Ginny Walzer works six hours per day, two days a week. Cheryl Dugan works about 600 hours each year. Both work in professional jobs — but neither receives even a penny for their work.
For both women, payment comes in the form of job satisfaction, giving of themselves and knowing that they are helping others, while at the same time experiencing personal spiritual growth. They are part of the Ignatian Volunteer Corps, a national, Jesuit-affiliated organization whose goals are to make a difference for the poor, for community organizations that serve them and for the senior citizens who staff their volunteer positions.
“It makes me feel like I’m doing something and not expecting money in return,” Walzer said. “It’s just nice to be able to give of yourself.”
She performs all the tasks normally associated with adult daycare: bathes clients, monitors diabetes and takes part in an exercise program with her clients. At 66 years of age, this registered nurse will soon complete her third year working in the senior adult daycare program at East Side Neighborhood Services in Minneapolis.
A member of St. Thomas More in St. Paul, Walzer updates medications and charts for the staff, many of whom are paid professionals.
East Side Neighborhood Services offers childcare, an alternative high school and a seniors’ work program. The organization is devoted to serving people of all nationalities, from a variety of careers, backgrounds and educational levels. There is a sliding-scale fee and bus service for clients.
Dugan, 60, who spent her paid career working in corporate America, works with tutors and as a volunteer coordinator for Sabathani Community Center Adult Life Skills Program in Minneapolis. She is developing a process to support volunteers and also helps with development, training and scheduling of volunteers.
“I like IVC because [the program] matches your skill set to the job. I wanted to apply in a volunteer setting where I could give back and have it be a reflection of what I did in my life work,” she said. “They ask for a significant time commitment, and with that I have the ability to get in there and do something and really make a difference.”
Dugan, a member of Mary, Mother of the Church in Burnsville, said that the most important part of IVC is the spiritual aspect of finding God in all things. Blending the spiritual with ministry is unique in volunteerism, she said.
“There is a real focus on St. Ignatius’ idea of finding God in all things. [IVC volunteers] get together monthly and talk about our experiences and how God is involved in this work. I wanted to work on my spiritual development and become closer to God in my retirement years,” she said.
Although she is relatively new to Catholicism, Dugan said she has always had a special relationship with the Jesuits.
Walzer and Dugan are two of the volunteers who belong to the IVC’s Twin Cities community. Founded nationally by two Jesuit priests in 1995, the local program started in Minneapolis/St. Paul in 2002. It is made up of retired or semi-retired men and women who want to give of themselves as a way of thanking God for the blessings and love in their lives.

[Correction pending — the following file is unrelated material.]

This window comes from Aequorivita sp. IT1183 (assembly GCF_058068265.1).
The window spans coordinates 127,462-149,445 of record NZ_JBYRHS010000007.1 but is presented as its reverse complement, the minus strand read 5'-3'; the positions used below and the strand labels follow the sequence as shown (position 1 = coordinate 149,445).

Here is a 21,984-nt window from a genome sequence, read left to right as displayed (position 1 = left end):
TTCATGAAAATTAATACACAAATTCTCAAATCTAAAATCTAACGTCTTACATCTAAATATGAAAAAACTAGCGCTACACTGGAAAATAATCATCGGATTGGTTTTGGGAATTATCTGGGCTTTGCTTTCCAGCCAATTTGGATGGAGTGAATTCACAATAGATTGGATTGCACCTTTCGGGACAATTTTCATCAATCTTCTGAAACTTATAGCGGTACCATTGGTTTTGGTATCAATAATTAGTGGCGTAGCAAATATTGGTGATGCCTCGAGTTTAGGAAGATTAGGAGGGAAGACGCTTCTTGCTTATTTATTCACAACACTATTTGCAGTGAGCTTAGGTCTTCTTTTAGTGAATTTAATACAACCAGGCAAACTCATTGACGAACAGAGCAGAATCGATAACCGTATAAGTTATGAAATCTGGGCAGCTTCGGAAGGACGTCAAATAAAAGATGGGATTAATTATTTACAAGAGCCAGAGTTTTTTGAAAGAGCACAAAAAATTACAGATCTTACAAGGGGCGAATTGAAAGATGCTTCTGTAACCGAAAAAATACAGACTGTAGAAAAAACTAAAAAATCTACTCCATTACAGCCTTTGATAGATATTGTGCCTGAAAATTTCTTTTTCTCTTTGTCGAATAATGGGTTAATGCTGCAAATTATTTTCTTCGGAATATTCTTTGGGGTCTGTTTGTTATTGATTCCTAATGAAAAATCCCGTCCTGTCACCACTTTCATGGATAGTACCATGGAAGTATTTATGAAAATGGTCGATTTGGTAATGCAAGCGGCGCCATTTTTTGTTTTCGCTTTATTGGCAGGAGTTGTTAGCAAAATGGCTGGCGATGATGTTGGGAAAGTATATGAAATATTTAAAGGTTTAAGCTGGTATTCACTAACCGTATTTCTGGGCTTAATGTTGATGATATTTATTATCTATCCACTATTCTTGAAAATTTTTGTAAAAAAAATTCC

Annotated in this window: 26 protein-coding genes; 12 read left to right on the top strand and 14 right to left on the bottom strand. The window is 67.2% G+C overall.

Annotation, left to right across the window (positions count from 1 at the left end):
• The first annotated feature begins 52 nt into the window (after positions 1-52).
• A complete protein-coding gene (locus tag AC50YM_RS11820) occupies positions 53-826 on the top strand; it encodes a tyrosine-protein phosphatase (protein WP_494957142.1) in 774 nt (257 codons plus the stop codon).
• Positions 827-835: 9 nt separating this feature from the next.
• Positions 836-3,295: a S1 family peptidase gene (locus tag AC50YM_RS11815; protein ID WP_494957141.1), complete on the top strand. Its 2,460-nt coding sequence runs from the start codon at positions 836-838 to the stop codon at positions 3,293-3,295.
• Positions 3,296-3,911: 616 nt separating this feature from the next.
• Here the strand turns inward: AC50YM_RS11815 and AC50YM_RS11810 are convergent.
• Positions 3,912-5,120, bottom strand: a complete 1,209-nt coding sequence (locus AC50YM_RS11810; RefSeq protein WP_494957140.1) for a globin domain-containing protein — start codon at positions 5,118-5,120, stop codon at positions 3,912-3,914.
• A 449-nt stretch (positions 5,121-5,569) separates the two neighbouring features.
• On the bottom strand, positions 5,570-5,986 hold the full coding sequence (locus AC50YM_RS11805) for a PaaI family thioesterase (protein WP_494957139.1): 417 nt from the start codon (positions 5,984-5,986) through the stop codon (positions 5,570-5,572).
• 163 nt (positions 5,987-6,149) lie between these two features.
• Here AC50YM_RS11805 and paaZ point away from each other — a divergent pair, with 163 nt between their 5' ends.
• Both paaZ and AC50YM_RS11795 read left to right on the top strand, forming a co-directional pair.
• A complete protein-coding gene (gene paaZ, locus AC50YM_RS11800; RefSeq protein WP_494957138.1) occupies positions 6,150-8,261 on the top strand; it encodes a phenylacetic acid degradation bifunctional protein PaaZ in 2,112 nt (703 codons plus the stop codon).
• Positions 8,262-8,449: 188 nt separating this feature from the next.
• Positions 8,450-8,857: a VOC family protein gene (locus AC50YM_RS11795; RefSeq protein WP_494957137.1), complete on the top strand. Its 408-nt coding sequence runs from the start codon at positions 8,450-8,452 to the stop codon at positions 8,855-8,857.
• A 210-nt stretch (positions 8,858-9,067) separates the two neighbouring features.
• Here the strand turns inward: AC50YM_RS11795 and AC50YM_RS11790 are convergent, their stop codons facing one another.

IVC has programs in 16 metropolitan areas, where more than 300 volunteers serve in more than 225 agencies and give more than 180,000 volunteer hours, estimated to be worth $3.4 million per year.
Why it works
Kathleen Groh, regional director of IVC, described Twin Cities’ volunteers as “the silent missionaries of the city.” She was invited by Deacon Mickey Friesen, director of the Center for Mission, to speak at three parishes as part of the annual appeal of the Missionary Cooperative Plan, acknowledging the missionary work of IVC volunteers.
Groh said IVC looks for partner nonprofit agencies that serve the poor and vulnerable who need additional help to fully provide services. IVC then recruits volunteers who discern which service site would benefit most from their skills. The service site gives a nominal partnership fee to IVC, which helps sustain the program, provides volunteer training and covers costs such as spiritual direction for volunteers.
Supporting spiritually is essential, Groh said, because the IVC does not want a volunteer to say they “had the experience, but missed the meaning,” as T.S. Elliot wrote.
The program encourages spiritual reflection on two levels:
- Individual: Reflecting on service experiences through journaling and prayer; meeting monthly with a spiritual reflector who is trained in Ignatian Spirituality.
- Communal: Sharing and developing spiritually with other volunteers through prayer, reflection and discussion.
In the Twin Cities, IVC serves Catholic Charities, CommonBond, AMICUS, Cristo Rey Jesuit High School, Union Gospel Mission, East Side Neighborhood Services, Inter-Tribal Elderly Services, Sabathani Community Center, Hospitality House, Little Brothers: Friends of the Elderly and Customized Options.
For more information about becoming an IVC volunteer, or to become a work site sponsor, contact Kathleen Groh at (651) 777-0991 or email@example.com.